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Single Combat Chess. Missing description (8x8, Cells: 64) [All Comments] [Add Comment or Rating]
Rich Hutnik wrote on Mon, Jun 16, 2008 01:54 AM UTC:Good ★★★★
Now that I saw King's Guard Chess:

I believe I have the answer to the concerns I have with Single Combat Chess. By adding in the attack values of all the friendly pieces that can attack a space, it does enable a wargame solution to the concerns I have had.  This is wargamish in nature, and a proper fit I feel for Single Combat Chess.

Gary Gifford wrote on Sun, Jun 8, 2008 05:24 PM UTC:
I agree, Rich. But the concept is essentially the same. For example a Queen of 9 points fighting a Rook of 5 points... or having 9 (1 unit pieces) fighting 5 (1 unit pieces). In both cases statistics come into play with chance favoring the stronger piece (or group of pieces).

Rich Hutnik wrote on Sun, Jun 8, 2008 04:56 PM UTC:
If all units are the same value, or there is a bunch of them, you can do single combat (this is Risk). When you decide a queen is worth a LOT more than another piece, it leads to things being exponentially worse.

Gary Gifford wrote on Sun, Jun 8, 2008 03:26 PM UTC:
Risk Godstorm and Risk 2210 A.D by Avalon Hill, (as well as the original Risk) boardgames seem to have already employed the concept that Single Combat Chess aims at; of course, without using chess pieces.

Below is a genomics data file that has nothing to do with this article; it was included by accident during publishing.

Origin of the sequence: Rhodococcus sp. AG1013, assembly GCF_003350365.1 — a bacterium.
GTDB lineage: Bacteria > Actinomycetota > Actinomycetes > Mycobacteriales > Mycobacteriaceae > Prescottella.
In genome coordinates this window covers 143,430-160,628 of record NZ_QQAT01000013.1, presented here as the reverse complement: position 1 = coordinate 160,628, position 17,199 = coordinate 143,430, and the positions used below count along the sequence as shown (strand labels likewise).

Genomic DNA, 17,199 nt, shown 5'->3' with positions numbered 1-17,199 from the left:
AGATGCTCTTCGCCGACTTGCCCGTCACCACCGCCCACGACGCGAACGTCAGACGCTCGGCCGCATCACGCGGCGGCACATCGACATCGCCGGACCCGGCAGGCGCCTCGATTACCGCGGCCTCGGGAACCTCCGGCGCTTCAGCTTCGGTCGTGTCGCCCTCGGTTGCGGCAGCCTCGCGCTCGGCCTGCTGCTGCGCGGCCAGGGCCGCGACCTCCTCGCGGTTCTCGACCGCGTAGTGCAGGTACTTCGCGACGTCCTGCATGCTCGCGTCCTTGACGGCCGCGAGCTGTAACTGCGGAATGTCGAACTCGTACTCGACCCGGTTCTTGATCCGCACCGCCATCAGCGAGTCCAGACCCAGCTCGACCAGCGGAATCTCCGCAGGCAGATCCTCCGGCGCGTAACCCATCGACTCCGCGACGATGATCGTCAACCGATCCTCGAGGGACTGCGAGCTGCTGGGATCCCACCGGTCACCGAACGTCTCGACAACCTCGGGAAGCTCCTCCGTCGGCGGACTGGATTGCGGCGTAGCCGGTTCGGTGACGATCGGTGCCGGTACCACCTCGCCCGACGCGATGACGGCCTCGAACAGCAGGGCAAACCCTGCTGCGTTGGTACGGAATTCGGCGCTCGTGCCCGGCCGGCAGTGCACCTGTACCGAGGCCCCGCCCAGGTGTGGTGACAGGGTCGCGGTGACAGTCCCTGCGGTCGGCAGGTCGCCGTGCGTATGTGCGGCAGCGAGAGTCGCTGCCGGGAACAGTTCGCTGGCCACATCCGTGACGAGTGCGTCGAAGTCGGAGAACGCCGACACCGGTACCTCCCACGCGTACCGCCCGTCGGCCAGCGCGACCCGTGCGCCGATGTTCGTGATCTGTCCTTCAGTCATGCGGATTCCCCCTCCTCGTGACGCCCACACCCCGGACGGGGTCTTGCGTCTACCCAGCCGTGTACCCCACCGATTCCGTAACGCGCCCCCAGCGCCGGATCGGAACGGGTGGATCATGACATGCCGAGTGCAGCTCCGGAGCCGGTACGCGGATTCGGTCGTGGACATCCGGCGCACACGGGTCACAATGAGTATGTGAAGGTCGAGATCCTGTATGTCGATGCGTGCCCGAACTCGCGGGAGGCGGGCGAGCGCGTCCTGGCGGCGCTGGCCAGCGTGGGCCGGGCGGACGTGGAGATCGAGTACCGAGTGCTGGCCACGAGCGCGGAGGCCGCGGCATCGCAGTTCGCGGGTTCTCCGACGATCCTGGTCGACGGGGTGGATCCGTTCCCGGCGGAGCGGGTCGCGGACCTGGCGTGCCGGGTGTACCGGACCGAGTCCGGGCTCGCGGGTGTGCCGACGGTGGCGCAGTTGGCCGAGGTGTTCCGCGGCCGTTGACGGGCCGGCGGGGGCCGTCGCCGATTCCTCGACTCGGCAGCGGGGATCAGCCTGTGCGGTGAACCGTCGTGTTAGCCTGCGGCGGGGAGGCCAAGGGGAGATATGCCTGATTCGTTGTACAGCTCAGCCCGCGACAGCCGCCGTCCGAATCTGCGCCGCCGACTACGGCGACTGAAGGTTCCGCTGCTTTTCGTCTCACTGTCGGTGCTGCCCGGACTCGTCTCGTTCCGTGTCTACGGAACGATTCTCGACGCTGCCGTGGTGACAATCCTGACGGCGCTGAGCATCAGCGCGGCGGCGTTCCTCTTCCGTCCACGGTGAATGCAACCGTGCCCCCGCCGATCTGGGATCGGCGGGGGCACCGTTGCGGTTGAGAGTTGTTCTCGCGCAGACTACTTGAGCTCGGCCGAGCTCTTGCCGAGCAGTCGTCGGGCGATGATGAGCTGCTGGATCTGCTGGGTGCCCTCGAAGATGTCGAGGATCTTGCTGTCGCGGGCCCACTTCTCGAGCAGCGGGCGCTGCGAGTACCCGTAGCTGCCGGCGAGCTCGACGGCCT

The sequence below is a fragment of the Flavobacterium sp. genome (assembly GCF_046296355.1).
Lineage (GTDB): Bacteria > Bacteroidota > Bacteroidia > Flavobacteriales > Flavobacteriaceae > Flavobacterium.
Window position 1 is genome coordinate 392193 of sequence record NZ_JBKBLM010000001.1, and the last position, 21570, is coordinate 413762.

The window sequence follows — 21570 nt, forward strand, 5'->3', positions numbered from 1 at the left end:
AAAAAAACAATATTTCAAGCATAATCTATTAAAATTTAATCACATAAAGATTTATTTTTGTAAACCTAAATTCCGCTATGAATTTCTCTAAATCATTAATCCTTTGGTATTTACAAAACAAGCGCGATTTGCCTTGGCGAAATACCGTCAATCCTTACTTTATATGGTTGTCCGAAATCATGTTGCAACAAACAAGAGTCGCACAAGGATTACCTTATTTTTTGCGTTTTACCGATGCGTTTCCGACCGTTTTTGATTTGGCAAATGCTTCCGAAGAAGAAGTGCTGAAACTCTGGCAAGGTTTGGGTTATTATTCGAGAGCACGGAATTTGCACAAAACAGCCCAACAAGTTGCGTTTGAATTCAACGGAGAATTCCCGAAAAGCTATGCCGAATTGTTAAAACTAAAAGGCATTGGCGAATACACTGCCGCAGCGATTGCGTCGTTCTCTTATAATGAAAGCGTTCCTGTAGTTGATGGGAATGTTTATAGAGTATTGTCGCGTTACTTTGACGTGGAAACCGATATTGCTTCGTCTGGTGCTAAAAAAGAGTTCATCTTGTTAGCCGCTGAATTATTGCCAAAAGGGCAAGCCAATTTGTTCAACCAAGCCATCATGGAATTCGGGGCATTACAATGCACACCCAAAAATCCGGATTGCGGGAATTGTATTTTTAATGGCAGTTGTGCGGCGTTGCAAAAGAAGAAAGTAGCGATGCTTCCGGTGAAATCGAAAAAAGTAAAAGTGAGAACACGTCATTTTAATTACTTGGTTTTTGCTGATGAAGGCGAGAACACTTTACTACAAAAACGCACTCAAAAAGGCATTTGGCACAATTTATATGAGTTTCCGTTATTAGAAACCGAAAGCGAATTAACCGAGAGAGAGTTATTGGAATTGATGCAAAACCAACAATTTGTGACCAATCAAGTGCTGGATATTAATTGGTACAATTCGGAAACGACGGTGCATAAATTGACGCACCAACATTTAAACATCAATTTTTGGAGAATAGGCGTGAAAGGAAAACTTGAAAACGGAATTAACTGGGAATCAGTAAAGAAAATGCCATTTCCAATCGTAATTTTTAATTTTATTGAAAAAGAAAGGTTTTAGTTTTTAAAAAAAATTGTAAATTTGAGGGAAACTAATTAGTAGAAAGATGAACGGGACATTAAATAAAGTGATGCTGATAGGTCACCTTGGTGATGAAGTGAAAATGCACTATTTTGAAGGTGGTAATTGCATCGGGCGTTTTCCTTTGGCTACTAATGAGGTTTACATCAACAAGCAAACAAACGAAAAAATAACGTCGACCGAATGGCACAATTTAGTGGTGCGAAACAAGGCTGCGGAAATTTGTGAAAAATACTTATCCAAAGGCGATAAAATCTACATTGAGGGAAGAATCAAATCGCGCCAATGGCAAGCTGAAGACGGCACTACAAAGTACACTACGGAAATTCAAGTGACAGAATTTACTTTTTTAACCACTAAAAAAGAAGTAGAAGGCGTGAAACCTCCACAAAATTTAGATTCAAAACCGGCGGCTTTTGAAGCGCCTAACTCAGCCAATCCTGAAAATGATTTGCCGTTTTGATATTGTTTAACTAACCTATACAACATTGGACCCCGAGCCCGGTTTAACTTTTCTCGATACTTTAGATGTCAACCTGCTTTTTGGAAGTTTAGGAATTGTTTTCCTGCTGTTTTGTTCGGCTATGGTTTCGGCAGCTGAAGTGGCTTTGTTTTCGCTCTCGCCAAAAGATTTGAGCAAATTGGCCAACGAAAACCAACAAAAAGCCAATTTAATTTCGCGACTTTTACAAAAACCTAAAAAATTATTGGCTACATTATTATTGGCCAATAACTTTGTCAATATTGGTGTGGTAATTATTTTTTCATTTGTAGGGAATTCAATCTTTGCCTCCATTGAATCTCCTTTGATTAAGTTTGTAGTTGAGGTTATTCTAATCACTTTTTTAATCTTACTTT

Rich Hutnik wrote on Sun, Jun 8, 2008 01:31 AM UTC:
A problem when you propose game rules for literary or 'artistic' reasons, is that the foundation doesn't come from gameplay.

If your idea is to have a unit challenge another unit to a duel, add another game level of play, where the battles can be fought out, and based on skill of players at the mini-game, one unit or another can win.

Brett Ward wrote on Sat, Jun 7, 2008 02:17 PM UTC:
The points below are well taken. What I was really trying to do was express a concept from literature - the idea of chess capturing moves as ritualised single combats, with the attacker formally challenging the defender. This naturally excludes multiple attacks and the element of surprise. I accept that these things might make for a better game, but then the literary concept would be lost.

Charles Gilman wrote on Wed, May 28, 2008 07:19 AM UTC:
In most cases piece A has the same chance of beating piece B whichever attacks, and this seems too much of a change. It would be less of a change if each piece had a better chance when attacking than when attacked, e.g. a Queen attacking a Queen requiring a score of 4 or more on 8-sided dice. In wargaming terms this could represent the attacked piece being taken by surprise, not knowing from which direction the attack will come.

Rich Hutnik wrote on Sun, May 25, 2008 06:20 PM UTC:Poor ★
In wargames, you have combined units attacking a single unit that is more powerful to eliminate it.  You don't have that, as far as I can tell, with this game.  This makes, in my assessment, a game where pieces are exponentially more powerful than they would be normally. 

I don't see what issue is 'addressed' here at all.  Chess is an abstract strategy game, where combat/capture is deterministic in nature.  This proposal stops making it chess, or chess-like, in my assessment.  It becomes a simple wargame.

If you want to go this route then have it so that pieces move next to others and then can attack multiple against one.  You also need to allow multiple pieces to move.  In other words, make it more wargame-like.

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